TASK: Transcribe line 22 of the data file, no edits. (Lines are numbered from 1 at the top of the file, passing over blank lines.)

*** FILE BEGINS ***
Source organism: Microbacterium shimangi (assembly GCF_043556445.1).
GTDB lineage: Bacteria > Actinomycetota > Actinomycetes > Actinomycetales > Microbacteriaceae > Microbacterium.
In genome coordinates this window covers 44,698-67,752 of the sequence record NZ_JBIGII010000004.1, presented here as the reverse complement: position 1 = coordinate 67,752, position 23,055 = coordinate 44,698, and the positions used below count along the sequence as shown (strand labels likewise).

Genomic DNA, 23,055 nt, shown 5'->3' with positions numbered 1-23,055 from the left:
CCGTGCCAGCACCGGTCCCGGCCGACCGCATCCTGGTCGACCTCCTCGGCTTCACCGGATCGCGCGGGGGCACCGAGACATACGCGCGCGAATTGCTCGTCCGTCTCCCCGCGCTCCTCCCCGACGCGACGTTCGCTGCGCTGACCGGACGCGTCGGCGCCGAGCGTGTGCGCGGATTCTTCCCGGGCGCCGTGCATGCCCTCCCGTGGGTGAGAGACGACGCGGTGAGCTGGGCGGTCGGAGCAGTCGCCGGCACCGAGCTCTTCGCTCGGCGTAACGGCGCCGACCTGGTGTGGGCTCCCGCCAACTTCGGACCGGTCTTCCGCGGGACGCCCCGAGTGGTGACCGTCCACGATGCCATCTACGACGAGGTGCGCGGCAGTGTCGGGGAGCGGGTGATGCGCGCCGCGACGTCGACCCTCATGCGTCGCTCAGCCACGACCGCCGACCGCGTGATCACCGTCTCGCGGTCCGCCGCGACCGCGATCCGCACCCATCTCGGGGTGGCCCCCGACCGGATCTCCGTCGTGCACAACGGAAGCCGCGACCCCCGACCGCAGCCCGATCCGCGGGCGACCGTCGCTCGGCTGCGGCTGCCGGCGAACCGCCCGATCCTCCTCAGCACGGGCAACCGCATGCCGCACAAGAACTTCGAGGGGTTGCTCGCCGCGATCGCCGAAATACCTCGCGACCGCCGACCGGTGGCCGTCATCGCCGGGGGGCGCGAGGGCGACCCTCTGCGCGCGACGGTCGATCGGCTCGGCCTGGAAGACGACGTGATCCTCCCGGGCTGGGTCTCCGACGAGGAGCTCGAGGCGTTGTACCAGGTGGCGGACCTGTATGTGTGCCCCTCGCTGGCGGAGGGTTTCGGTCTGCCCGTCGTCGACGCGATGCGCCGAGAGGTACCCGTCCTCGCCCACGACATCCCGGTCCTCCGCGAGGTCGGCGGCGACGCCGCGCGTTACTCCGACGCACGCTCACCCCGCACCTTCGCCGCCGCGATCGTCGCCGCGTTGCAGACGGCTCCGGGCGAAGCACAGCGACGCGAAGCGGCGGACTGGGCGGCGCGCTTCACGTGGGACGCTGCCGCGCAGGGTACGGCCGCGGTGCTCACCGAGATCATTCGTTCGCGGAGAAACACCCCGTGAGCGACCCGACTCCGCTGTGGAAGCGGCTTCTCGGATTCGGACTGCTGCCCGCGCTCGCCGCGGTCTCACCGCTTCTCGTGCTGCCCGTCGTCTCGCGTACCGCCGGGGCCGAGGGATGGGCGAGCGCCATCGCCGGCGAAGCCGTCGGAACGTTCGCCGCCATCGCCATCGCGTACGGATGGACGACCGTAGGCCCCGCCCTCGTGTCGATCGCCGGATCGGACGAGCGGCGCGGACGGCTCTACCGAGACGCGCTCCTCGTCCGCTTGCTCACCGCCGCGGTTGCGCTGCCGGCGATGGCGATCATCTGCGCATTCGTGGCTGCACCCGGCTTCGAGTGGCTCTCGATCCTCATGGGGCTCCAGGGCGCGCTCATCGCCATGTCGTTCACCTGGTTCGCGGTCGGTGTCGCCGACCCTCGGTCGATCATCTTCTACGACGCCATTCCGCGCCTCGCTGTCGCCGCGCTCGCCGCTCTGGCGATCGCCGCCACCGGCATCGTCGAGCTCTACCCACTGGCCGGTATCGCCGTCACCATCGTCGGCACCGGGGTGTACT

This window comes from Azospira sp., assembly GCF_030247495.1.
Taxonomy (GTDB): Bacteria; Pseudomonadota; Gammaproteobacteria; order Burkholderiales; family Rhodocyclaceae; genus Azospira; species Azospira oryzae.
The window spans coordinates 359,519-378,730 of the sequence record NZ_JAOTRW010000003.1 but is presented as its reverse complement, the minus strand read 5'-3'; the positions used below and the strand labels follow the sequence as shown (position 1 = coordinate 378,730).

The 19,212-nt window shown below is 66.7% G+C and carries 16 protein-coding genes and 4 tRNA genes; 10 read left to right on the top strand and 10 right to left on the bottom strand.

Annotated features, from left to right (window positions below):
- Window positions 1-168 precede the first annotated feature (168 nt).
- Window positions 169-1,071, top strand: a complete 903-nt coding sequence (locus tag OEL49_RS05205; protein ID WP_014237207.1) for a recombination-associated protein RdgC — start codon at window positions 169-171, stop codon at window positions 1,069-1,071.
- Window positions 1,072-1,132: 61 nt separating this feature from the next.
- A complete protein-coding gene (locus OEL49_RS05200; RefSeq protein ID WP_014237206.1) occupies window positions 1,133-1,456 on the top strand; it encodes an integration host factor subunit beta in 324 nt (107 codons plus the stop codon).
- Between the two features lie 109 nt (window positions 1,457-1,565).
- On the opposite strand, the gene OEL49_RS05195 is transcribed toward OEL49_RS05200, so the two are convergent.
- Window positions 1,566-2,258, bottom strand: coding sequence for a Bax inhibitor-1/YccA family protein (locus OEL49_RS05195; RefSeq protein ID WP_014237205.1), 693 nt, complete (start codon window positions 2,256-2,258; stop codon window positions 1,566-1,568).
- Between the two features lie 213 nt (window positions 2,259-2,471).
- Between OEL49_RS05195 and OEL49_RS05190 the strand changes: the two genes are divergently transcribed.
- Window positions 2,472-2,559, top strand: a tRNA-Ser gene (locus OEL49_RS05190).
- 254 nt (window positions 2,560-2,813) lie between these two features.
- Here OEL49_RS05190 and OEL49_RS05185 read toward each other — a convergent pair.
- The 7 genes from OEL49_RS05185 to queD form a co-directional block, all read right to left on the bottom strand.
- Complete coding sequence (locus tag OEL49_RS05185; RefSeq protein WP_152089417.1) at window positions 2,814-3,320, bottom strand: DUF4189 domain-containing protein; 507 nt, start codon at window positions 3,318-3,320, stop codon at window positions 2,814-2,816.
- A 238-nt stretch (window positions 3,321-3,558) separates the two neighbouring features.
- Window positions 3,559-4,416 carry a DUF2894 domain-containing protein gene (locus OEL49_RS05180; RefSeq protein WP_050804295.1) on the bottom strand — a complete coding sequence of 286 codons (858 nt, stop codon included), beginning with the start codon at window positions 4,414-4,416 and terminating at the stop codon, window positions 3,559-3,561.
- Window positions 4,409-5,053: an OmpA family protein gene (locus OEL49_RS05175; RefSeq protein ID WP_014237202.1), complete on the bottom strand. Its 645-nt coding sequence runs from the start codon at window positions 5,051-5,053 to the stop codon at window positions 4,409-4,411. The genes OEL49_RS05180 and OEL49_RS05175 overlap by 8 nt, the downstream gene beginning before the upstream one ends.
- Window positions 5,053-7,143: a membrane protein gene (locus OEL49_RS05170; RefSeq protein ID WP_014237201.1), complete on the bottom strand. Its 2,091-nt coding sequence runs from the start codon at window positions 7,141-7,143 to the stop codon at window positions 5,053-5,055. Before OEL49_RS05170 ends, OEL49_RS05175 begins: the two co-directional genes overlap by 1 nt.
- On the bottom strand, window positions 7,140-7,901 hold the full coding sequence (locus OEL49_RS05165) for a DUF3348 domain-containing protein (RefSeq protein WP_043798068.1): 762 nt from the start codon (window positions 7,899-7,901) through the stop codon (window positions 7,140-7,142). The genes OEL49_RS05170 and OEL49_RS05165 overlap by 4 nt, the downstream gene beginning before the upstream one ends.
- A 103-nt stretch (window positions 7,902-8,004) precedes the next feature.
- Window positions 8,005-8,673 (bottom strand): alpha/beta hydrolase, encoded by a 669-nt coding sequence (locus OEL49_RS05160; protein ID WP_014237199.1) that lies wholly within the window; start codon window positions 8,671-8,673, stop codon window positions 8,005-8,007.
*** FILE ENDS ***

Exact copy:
- Here OEL49_RS05190 and OEL49_RS05185 read toward each other — a convergent pair.